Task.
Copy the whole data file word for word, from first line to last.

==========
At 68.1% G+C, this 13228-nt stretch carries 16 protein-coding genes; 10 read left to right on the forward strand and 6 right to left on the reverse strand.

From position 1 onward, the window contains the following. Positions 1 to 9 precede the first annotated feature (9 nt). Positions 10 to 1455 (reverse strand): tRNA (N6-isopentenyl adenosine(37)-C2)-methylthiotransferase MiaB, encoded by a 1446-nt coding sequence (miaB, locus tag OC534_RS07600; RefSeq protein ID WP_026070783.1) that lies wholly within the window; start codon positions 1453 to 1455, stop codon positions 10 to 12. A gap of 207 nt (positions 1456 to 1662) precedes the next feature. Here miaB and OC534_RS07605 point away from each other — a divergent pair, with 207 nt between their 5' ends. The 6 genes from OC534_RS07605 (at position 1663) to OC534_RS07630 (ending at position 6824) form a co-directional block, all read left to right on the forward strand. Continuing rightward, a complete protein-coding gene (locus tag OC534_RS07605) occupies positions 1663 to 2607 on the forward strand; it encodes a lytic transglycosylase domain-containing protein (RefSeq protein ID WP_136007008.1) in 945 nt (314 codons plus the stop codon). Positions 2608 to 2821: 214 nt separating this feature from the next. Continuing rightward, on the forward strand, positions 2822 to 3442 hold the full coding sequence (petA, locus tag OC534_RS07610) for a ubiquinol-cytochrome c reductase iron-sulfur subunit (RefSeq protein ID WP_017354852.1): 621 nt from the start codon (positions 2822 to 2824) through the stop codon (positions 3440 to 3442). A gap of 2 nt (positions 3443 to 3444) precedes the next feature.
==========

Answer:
At 68.1% G+C, this 13228-nt stretch carries 16 protein-coding genes; 10 read left to right on the forward strand and 6 right to left on the reverse strand.

From position 1 onward, the window contains the following. Positions 1 to 9 precede the first annotated feature (9 nt). Positions 10 to 1455 (reverse strand): tRNA (N6-isopentenyl adenosine(37)-C2)-methylthiotransferase MiaB, encoded by a 1446-nt coding sequence (miaB, locus tag OC534_RS07600; RefSeq protein ID WP_026070783.1) that lies wholly within the window; start codon positions 1453 to 1455, stop codon positions 10 to 12. A gap of 207 nt (positions 1456 to 1662) precedes the next feature. Here miaB and OC534_RS07605 point away from each other — a divergent pair, with 207 nt between their 5' ends. The 6 genes from OC534_RS07605 (at position 1663) to OC534_RS07630 (ending at position 6824) form a co-directional block, all read left to right on the forward strand. Continuing rightward, a complete protein-coding gene (locus tag OC534_RS07605) occupies positions 1663 to 2607 on the forward strand; it encodes a lytic transglycosylase domain-containing protein (RefSeq protein ID WP_136007008.1) in 945 nt (314 codons plus the stop codon). Positions 2608 to 2821: 214 nt separating this feature from the next. Continuing rightward, on the forward strand, positions 2822 to 3442 hold the full coding sequence (petA, locus tag OC534_RS07610) for a ubiquinol-cytochrome c reductase iron-sulfur subunit (RefSeq protein ID WP_017354852.1): 621 nt from the start codon (positions 2822 to 2824) through the stop codon (positions 3440 to 3442). A gap of 2 nt (positions 3443 to 3444) precedes the next feature.